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Seahawks Survive 2nd Quarter Meltdown For A Texas-Sized Comeback In Houston

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By Matthew Asher

HOUSTON, TX - SEPTEMBER 29:  Doug Baldwin #89 of the Seattle Seahawks is thrown to the ground by Kareem Jackson #25 of the Houston Texans after a reception in the overtime period at Reliant Stadium on September 29, 2013 in Houston, Texas. Jackon was penallized on the play for unecessary roughness.  (Photo by Bob Levey/Getty Images)

Doug Baldwin #89 of the Seattle Seahawks is thrown to the ground by Kareem Jackson #25 of the Houston Texans (Credit, Bob Levey/Getty Images)

From here on out, the Seahawks are now in uncharted waters, going 4-0 for the first time in franchise history. While getting out of Houston with a “W” is all that matters in the end, it was not a pretty way to win a game.

Other than the result of the game, the big news for Seattle was an injury to Seahawks defensive lineman Michael Bennett. Bennett, who played high school football in Houston, appeared to have injured his back when going after Texans quarterback Matt Schaub late in the second quarter. He was taken out of the stadium on a stretcher and did not return. The good news is that it appears Bennett did not suffer a serious injury.

The Good

Seattle’s ground game gets an A

With Arian Foster and Marshawn Lynch combining for 200 rushing yards, it was quarterback Russell Wilson who had the biggest impact on the ground game. It’s a good thing Russell Wilson is not a drop-back quarterback because his legs were needed for this victory.

Wilson ran 10 times for 77 yards including a couple of key first down runs, with one on fourth down, late in the game. Seattle’s other running threat, Marshawn Lynch, did finish with 17 carries for 98 yards and one touchdown but his longest run of the game was for 43 yards and wasn’t a touchdown. Take away that run and Lynch averaged just 3.4 yards per carry.

Seattle’s Defense gets a B+

It’s been said time and again, but it’s really tough to win when you lose the turnover battle. The ‘Hawks did give up about 500 yards of offense but forced three turnovers and converted two of them into 10 points. The Seahawks intercepted two of Schaub’s passes with the second one being turned into a 58-yard pick six by Richard Sherman to tie the game at 20 with less than three minutes left in the fourth quarter.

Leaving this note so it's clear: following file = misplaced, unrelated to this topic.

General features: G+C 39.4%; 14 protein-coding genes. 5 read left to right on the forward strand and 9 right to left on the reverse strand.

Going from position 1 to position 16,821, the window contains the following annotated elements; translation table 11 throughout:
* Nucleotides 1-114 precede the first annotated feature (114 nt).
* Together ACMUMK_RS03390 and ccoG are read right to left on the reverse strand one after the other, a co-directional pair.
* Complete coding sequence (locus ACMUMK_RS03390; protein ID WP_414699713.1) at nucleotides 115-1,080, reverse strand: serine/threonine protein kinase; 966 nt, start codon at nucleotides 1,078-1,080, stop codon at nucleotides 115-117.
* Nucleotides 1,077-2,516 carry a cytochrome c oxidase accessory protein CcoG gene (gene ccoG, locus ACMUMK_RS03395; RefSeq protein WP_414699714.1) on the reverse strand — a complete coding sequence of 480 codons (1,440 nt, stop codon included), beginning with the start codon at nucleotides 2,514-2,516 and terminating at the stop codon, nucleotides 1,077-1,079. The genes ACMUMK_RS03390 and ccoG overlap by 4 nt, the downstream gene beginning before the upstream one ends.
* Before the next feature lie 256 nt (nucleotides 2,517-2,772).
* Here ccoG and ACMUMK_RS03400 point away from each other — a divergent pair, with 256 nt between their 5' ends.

The Bad

Seattle in the first half get a D-

There’s no nice way of saying this but the ‘Hawks were simply horrendous in the first half. Seattle had five first half possessions, ran just 18 offensive plays and managed only 119 yards of offense. Seattle punted three times and turned the ball over once on a fumble. It gets worse: the ‘Hawks didn’t convert a third down until halfway into the third quarter.

Seattle started the game the same way they ended it: via a Steven Hauschka field goal. After the first field goal, the ‘Hawks simply fell apart. All 20 points Houston scored took place in the second quarter. Houston only had one more first half possession than Seattle, but ran 48 plays and gained 334 yards of offense. That means the Texans ran 30 more plays and gained 215 more yards than the Seahawks did in the first half. Ouch.

The Ugly

Seattle’s passing game gets a D

Seattle’s running attack nearly gained double the yardage that their passing attack did. The Seahawks ran for a combined 179 yards and scored their only offensive touchdown on the ground. Wilson threw for 123 yards, but was sacked five times meaning Seattle picked up just 91 net yards through the air.

The Seahawks will travel to Lucas Oil Stadium next week to take on the Indianapolis Colts for their third of four straight games against the AFC South. Kickoff is scheduled for 10:00 a.m. PDT.

For more Seahawks news and updates, visit Seahawks Central.

Matthew Asher is a freelance journalist. From an early age, sports have played a major role in his life. He graduated from Emory University with a B.A. in Journalism. After college he spent 2 years working with CNN Sports and still occasionally writes sports articles for several publications both in the United States and Canada. His work can be found on Examiner.com.

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